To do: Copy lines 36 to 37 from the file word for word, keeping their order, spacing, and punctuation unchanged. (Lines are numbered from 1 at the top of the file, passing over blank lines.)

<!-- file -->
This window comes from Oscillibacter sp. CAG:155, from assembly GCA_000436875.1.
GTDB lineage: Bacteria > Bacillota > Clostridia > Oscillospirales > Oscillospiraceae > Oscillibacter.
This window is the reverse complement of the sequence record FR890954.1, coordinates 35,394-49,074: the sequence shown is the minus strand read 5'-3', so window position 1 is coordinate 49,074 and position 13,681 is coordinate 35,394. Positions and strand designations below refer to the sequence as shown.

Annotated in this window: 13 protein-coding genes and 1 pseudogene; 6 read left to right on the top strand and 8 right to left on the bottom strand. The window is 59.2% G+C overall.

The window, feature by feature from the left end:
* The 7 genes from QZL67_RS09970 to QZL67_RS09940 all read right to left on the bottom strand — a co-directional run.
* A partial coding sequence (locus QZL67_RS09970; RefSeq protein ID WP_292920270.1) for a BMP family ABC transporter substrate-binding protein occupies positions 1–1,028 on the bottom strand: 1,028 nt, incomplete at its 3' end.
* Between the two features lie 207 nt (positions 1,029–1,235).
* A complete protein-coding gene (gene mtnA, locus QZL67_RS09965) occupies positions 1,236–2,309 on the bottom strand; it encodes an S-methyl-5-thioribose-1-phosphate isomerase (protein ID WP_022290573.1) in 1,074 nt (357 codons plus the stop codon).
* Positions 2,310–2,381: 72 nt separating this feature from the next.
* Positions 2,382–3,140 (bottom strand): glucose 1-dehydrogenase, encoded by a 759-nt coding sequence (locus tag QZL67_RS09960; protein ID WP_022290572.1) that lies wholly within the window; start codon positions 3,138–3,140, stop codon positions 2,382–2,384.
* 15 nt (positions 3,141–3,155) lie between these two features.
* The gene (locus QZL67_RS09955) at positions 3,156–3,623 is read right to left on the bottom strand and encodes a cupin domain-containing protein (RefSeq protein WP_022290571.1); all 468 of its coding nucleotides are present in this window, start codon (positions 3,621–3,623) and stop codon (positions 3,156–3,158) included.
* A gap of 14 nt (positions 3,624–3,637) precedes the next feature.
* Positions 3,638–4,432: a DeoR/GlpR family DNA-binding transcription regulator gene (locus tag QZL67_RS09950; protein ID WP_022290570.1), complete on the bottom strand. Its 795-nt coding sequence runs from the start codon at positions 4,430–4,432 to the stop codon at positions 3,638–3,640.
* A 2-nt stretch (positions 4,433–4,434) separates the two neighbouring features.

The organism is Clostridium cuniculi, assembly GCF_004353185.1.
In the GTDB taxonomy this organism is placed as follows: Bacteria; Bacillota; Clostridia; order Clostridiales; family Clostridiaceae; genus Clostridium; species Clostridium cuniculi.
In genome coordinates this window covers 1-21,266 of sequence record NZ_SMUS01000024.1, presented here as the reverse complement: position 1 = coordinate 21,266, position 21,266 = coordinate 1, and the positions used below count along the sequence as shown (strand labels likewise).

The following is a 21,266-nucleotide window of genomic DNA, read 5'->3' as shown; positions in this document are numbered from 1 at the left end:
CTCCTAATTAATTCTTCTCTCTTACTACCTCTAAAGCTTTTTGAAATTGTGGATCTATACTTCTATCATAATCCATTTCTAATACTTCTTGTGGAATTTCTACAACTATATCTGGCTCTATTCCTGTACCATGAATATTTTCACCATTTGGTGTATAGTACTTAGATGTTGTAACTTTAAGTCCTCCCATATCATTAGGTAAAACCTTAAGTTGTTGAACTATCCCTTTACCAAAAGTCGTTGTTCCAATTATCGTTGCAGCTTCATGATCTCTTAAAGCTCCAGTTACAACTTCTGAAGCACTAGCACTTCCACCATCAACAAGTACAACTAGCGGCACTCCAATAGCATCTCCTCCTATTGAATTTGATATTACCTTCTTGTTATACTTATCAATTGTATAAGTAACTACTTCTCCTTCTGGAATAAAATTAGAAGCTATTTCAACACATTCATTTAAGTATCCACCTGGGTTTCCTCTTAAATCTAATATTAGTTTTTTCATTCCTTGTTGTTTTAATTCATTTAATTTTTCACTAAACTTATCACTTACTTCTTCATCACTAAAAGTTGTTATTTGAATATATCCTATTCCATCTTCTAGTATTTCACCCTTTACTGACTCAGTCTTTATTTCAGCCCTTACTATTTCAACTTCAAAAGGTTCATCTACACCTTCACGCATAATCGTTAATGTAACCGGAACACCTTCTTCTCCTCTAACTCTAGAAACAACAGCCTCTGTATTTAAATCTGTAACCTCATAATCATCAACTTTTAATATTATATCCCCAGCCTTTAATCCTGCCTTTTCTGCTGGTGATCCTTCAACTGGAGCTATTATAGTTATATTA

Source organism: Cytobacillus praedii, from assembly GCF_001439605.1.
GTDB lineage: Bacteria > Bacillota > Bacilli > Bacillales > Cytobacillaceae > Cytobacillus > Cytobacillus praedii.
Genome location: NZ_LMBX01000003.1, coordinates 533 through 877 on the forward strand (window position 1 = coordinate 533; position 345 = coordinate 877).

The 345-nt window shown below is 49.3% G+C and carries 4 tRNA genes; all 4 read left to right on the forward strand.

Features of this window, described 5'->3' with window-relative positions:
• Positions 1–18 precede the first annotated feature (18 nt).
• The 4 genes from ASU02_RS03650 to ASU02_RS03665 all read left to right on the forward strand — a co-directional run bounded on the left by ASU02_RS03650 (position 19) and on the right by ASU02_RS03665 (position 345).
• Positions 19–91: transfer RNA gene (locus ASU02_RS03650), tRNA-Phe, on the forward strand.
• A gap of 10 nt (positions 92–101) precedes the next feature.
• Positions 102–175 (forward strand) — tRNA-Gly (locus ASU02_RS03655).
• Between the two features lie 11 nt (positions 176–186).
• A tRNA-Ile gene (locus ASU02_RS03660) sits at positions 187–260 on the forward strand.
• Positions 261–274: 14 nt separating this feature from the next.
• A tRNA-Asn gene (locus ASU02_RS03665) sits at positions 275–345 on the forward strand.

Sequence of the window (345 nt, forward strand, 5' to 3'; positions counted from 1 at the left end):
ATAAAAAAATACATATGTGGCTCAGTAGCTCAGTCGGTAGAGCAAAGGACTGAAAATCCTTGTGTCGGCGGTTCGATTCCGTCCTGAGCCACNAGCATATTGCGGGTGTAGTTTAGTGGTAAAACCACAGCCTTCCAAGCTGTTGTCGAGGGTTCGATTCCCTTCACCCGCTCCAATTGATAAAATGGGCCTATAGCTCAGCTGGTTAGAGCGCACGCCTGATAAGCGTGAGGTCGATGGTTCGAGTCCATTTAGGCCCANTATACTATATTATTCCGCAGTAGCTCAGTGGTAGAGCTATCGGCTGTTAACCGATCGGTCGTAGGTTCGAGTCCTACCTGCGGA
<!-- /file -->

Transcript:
Sequence of the window (345 nt, forward strand, 5' to 3'; positions counted from 1 at the left end):
ATAAAAAAATACATATGTGGCTCAGTAGCTCAGTCGGTAGAGCAAAGGACTGAAAATCCTTGTGTCGGCGGTTCGATTCCGTCCTGAGCCACNAGCATATTGCGGGTGTAGTTTAGTGGTAAAACCACAGCCTTCCAAGCTGTTGTCGAGGGTTCGATTCCCTTCACCCGCTCCAATTGATAAAATGGGCCTATAGCTCAGCTGGTTAGAGCGCACGCCTGATAAGCGTGAGGTCGATGGTTCGAGTCCATTTAGGCCCANTATACTATATTATTCCGCAGTAGCTCAGTGGTAGAGCTATCGGCTGTTAACCGATCGGTCGTAGGTTCGAGTCCTACCTGCGGA